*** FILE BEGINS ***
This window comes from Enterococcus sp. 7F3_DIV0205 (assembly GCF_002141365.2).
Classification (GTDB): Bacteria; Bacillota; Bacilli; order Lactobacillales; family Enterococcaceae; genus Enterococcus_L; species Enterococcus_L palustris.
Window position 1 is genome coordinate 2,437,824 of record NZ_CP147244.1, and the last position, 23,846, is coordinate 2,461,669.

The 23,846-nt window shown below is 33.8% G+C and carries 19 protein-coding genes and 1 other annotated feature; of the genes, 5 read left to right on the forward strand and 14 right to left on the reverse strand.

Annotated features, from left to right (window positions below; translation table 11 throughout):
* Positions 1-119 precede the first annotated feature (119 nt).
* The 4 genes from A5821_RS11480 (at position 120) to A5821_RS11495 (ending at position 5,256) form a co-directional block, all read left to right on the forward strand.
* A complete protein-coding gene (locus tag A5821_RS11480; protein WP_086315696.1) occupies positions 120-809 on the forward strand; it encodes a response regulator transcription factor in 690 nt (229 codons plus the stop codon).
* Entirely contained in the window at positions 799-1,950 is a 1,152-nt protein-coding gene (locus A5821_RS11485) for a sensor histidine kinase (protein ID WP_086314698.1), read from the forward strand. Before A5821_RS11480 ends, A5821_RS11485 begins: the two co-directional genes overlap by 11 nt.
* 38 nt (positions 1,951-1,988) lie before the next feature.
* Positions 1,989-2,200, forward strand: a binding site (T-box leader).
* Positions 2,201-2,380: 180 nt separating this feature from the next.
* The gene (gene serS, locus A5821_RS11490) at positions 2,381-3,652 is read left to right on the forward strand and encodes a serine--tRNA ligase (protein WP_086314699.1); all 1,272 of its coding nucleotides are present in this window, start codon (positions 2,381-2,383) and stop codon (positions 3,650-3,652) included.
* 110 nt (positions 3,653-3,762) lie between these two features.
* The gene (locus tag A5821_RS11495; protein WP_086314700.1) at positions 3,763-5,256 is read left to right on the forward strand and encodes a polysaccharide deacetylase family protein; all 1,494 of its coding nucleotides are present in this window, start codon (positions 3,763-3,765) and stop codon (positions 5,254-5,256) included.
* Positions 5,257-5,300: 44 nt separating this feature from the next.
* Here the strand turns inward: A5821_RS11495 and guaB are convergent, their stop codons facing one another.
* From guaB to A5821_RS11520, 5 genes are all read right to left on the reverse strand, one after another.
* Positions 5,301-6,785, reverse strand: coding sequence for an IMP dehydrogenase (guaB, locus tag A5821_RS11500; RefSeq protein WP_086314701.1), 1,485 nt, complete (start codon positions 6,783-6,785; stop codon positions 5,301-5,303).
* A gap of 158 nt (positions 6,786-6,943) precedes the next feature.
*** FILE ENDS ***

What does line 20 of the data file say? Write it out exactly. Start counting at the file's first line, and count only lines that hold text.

* A gap of 158 nt (positions 6,786-6,943) precedes the next feature.